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In this position, the black move 1. ... Qc3 results in two consecutive forced moves, Kxc3 and Ke7:

2rkr3/2p5/2q5/8/8/8/3KP3/3R4 b - - 0 1

1... Qc3 2. Kxc3 Ke7

What is the longest sequence of mutually forced moves that can be constructed on a standard chessboard?

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1 Answer 1

up vote 5 down vote accepted

Inspired by Ed Dean's answer, here is another "infinite loop":

[FEN "8/6p1/1p3pPk/1P3Pp1/1Pp3p1/KpP3P1/1P6/8 - - - 0 0 "]
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There we go! (And I deleted my answer, since it was flawed, as its infinite loop wasn't fully forced.) –  ETD Mar 9 at 19:18
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Although technically, since neither side can possibly checkmate the other here, it's an immediate draw (just like stalemate). So there aren't any legal moves at all here, the game is over. –  RemcoGerlich Mar 9 at 20:01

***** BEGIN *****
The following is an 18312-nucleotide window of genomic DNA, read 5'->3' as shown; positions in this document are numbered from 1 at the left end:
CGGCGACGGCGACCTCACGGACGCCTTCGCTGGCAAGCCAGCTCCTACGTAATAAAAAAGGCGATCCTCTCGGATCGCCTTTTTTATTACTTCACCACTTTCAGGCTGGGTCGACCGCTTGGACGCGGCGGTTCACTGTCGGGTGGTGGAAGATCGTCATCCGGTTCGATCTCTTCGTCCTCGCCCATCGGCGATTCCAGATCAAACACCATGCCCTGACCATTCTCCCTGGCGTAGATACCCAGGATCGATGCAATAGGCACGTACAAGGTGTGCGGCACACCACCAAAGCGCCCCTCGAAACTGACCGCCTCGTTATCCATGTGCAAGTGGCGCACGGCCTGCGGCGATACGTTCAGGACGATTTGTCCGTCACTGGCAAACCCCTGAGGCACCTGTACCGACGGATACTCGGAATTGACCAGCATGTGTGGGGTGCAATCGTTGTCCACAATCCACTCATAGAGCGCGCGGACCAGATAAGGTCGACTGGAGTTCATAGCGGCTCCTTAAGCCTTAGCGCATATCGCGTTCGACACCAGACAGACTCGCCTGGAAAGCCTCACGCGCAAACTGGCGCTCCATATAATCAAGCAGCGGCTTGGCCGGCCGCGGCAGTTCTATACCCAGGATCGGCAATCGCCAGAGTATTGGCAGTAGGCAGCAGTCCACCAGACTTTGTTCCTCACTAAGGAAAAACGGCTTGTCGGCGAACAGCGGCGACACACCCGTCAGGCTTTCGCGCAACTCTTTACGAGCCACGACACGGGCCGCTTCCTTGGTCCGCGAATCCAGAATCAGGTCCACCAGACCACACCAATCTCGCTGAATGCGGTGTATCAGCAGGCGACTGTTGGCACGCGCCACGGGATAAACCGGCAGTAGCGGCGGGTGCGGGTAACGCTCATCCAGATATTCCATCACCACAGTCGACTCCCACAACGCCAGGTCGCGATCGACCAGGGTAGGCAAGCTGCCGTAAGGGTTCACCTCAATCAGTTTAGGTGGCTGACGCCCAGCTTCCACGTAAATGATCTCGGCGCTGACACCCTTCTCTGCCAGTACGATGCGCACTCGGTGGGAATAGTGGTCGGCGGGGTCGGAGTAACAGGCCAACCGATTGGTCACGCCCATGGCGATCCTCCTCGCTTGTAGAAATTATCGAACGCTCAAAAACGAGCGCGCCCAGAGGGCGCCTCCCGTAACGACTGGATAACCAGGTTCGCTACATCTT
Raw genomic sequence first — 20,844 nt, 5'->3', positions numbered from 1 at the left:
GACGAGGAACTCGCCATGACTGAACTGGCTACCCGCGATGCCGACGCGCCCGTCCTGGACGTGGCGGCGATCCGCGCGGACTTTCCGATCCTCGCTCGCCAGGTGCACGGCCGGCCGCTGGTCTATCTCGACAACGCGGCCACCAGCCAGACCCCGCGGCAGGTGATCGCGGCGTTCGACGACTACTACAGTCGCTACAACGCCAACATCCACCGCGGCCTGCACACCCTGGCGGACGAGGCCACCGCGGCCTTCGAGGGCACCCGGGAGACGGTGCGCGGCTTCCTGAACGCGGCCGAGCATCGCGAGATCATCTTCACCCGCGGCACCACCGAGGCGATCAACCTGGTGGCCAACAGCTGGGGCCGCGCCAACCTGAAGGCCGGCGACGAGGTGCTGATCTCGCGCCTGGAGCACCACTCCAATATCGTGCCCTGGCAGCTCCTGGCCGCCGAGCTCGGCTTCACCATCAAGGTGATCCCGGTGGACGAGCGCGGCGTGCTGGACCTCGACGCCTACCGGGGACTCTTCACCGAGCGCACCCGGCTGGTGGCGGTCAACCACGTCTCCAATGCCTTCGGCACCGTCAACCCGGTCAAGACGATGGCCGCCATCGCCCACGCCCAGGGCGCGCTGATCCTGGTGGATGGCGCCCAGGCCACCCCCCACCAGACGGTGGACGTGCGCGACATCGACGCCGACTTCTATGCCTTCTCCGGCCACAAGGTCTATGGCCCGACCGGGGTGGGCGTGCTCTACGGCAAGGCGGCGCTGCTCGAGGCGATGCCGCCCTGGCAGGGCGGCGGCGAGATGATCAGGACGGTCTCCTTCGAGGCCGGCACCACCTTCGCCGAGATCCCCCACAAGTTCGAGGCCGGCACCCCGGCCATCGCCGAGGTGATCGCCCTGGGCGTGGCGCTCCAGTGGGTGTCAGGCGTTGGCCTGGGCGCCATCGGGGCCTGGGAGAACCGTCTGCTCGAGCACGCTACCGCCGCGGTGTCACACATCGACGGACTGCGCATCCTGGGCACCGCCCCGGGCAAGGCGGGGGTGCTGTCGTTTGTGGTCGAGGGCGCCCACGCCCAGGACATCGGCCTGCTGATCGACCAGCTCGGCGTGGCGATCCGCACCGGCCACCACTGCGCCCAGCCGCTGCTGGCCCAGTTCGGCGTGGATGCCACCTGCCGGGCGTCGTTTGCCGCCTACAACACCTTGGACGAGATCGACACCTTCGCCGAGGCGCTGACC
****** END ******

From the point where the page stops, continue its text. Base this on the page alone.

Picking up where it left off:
1  
Yes. It's in Article 1 of the rules, even ( fide.com/fide/handbook.html?id=124&view=article ). Infinite loops aren't really compatible with the laws of chess. –  RemcoGerlich Mar 9 at 20:08
    
@Remco To be fair, you can have infinite loops as long as both players play along, because the 50 moves rule only says may be drawn - technicality obviously. –  Voo Mar 9 at 21:26
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No, this has nothing to do with the 50 moves rule. See rules 1.3 or 5.2.b in the rules (my link). Or even rule 9.6 -- the rules describe this situation three times! It's an immediate draw, no claims. –  RemcoGerlich Mar 9 at 21:44

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